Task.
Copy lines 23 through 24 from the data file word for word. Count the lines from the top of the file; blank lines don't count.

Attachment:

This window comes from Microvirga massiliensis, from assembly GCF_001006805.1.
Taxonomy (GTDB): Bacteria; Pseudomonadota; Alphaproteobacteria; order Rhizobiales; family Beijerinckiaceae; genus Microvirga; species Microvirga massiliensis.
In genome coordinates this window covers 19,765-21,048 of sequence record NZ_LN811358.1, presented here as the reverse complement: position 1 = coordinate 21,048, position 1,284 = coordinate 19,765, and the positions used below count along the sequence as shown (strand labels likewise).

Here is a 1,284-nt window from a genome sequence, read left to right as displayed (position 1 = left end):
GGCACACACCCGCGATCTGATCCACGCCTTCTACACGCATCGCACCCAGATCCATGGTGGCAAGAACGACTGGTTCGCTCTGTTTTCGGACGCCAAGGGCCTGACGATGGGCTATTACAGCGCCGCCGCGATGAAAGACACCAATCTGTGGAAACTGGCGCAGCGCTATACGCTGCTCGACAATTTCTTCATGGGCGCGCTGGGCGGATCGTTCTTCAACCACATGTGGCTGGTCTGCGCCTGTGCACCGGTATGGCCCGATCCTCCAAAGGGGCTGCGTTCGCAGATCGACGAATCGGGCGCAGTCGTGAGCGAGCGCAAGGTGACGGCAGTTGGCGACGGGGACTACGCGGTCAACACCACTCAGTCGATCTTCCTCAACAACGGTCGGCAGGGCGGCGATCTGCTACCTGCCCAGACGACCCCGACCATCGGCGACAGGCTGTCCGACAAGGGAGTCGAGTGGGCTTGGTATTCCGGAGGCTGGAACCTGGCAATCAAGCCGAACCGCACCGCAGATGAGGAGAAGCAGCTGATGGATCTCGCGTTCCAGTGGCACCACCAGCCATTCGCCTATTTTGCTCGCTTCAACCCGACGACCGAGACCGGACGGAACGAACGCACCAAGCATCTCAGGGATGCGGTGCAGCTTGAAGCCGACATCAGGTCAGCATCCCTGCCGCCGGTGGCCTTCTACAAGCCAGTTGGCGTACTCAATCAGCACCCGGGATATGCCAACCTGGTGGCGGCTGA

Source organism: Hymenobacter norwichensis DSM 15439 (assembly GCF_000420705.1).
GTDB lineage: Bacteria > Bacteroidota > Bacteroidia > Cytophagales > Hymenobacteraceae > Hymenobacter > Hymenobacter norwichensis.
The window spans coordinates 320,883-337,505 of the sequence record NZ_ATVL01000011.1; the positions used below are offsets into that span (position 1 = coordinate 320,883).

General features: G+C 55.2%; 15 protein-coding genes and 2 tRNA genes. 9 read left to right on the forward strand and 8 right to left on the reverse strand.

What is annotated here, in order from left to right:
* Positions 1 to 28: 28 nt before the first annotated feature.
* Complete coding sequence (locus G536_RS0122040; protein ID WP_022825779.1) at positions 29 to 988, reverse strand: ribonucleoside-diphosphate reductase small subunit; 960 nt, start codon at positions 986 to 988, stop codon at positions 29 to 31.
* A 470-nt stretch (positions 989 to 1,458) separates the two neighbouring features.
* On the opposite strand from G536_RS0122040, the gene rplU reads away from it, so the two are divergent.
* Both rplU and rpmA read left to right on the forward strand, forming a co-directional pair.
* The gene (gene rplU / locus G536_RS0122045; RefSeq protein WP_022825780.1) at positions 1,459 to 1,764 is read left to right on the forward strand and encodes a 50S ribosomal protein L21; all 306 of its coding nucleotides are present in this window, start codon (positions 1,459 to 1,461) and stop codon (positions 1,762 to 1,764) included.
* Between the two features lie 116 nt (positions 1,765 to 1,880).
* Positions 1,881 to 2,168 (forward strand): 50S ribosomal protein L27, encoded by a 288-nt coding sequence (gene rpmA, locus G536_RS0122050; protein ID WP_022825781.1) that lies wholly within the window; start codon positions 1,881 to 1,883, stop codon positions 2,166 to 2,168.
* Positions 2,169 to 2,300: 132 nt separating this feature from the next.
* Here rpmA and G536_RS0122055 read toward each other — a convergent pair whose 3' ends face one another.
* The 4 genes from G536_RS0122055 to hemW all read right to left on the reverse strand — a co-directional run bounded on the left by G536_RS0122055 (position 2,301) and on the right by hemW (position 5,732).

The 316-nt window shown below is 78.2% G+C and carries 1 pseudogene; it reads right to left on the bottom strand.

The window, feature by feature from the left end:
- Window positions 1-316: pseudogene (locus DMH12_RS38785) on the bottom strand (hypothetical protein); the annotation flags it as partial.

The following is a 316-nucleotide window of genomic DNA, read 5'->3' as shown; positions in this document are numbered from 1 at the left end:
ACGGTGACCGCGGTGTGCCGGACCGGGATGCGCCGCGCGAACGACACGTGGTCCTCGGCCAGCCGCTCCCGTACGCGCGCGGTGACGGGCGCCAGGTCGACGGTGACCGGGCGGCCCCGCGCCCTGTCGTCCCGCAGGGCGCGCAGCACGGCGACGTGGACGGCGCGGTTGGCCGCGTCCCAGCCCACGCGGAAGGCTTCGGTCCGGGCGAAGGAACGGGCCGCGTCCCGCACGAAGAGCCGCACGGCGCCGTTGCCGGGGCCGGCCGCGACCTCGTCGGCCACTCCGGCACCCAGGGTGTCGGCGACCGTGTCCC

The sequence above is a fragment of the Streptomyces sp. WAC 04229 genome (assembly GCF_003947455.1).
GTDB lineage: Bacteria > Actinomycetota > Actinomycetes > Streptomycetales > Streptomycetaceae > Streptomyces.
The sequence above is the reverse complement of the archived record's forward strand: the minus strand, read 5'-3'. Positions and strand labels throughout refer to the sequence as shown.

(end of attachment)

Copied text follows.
The window, feature by feature from the left end:
- Window positions 1-316: pseudogene (locus DMH12_RS38785) on the bottom strand (hypothetical protein); the annotation flags it as partial.